Mutations in certain proteins can shorten our biological clock timing, making some people extreme “morning larks,” researchers say.
That’s because their internal clocks operate on a 20-hour cycle instead of being synchronized with the 24-hour cycle of day and night.
This causes them to rise early in the morning and go to sleep early in the evening. The study in eLife shows that the same molecular switch mechanism these mutations affect is at work in animals ranging from fruit flies to people.
Biological clocks are an organism’s innate timing device. They are composed of specific proteins called clock proteins, which interact in cells throughout the body. Biological clocks produce and regulate circadian rhythms—the physical, mental, and behavioral changes that follow a daily cycle.
For example, sleeping at night and being awake during the day is an example of a light-related circadian rhythm. Many people with sleep phase disorders have changes in their clock proteins. Generally, mutations that make the clock run shorter have a morning lark effect, and those that make the clock run longer have a pronounced night owl effect.
“In this new study, our team focused on mutations in a protein called casein kinase 1 (CK1), which regulates a core clock protein called PERIOD (PER). Clock-altering mutations in CK1 had been known for years, but it was unclear how they changed the timing of the clock,” says Rajesh Narasimamurthy, principal research scientist in the Duke-NUS’ Cancer and Stem Cell Biology (CSCB) program.
Together with scientists from University of California, Santa Cruz and the University of California, San Diego, the team performed structural and biochemical analysis of the CK1 and PER proteins that suggested how the switch works.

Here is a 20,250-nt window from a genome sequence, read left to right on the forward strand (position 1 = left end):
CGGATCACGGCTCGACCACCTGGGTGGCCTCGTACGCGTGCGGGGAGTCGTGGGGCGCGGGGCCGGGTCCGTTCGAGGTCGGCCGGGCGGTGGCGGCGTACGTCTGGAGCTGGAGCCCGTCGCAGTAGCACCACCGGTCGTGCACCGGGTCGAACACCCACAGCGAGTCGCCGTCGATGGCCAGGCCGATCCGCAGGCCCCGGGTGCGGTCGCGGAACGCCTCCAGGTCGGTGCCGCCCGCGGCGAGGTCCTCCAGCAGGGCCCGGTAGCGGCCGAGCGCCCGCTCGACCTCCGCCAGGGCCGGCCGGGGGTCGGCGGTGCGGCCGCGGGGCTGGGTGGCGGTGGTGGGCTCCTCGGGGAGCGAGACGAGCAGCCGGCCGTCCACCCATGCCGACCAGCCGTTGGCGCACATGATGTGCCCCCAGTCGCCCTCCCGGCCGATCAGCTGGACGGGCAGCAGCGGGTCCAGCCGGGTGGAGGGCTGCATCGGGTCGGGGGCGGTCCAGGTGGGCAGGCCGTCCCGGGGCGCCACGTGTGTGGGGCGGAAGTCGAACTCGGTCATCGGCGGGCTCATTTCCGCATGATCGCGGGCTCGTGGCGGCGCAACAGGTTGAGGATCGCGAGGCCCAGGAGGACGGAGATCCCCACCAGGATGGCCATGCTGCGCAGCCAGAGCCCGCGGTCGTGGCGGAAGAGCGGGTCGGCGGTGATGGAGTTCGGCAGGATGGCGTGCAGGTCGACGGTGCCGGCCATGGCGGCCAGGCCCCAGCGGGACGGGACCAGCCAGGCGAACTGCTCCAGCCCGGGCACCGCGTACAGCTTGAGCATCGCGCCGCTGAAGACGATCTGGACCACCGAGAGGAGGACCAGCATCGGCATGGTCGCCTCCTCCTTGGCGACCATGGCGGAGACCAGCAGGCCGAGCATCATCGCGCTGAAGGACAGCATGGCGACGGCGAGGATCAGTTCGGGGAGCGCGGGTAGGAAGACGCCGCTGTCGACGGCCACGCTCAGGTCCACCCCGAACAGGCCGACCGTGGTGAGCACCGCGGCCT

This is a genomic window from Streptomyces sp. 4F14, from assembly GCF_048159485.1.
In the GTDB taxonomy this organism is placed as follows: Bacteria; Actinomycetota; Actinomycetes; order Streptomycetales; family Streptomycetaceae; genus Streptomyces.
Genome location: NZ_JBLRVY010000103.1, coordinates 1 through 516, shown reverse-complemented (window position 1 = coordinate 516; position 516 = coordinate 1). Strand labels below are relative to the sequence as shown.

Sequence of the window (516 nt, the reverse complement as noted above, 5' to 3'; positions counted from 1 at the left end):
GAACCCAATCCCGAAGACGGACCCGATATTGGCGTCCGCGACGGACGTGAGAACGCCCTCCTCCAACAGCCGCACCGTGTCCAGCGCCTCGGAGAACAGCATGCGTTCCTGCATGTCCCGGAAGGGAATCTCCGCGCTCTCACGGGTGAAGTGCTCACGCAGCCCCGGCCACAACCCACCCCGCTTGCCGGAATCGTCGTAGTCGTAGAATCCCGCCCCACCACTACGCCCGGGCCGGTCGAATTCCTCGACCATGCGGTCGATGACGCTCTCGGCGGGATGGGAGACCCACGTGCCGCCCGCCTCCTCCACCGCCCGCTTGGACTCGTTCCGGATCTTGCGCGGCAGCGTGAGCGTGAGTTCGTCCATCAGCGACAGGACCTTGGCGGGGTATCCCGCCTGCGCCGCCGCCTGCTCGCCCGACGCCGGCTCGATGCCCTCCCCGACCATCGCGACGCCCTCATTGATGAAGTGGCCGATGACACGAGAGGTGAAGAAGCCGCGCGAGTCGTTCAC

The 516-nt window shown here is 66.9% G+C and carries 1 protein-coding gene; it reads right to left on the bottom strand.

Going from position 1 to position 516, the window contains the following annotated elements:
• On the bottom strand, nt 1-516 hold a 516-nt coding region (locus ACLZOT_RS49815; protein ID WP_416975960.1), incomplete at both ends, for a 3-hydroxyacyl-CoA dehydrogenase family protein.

The findings show that CK1 can modify either of two sites on the PER protein. Modifying one site stabilizes PER, while the other modification triggers its degradation. When the molecular switch that controls the abundance of the PER proteins is working right, it generates a 24-hour oscillation in the biological clock.
The team showed how mutations in either CK1 or PER itself can alter the balance, favoring degradation over stabilization, thereby disrupting the biological clock.
“Our results provide a mechanistic foundation to understand the essentially universal role of CK1 as a regulator of eukaryotic circadian clocks. It is important to understand how these clock proteins regulate our circadian rhythms, because those rhythms affect not only the sleep cycle but almost every aspect of our physiology,” says corresponding author David Virshup, director of the Duke-NUS CSCB program.
“Understanding these molecular mechanisms may enable scientists to develop therapies for intervening in the clock to alleviate disruptions, whether they are caused by inherited conditions or by shift work or jet lag.”
“Sleep disorders can give rise to serious consequences for health and reduce the quality of life among affected individuals in Singapore and beyond,” says Patrick Casey, professor and senior vice dean for research.
The team is currently investigating how to modify CK1 activity to change clock speed. These studies will guide the search for therapies that can treat jet lag and sleep disorders.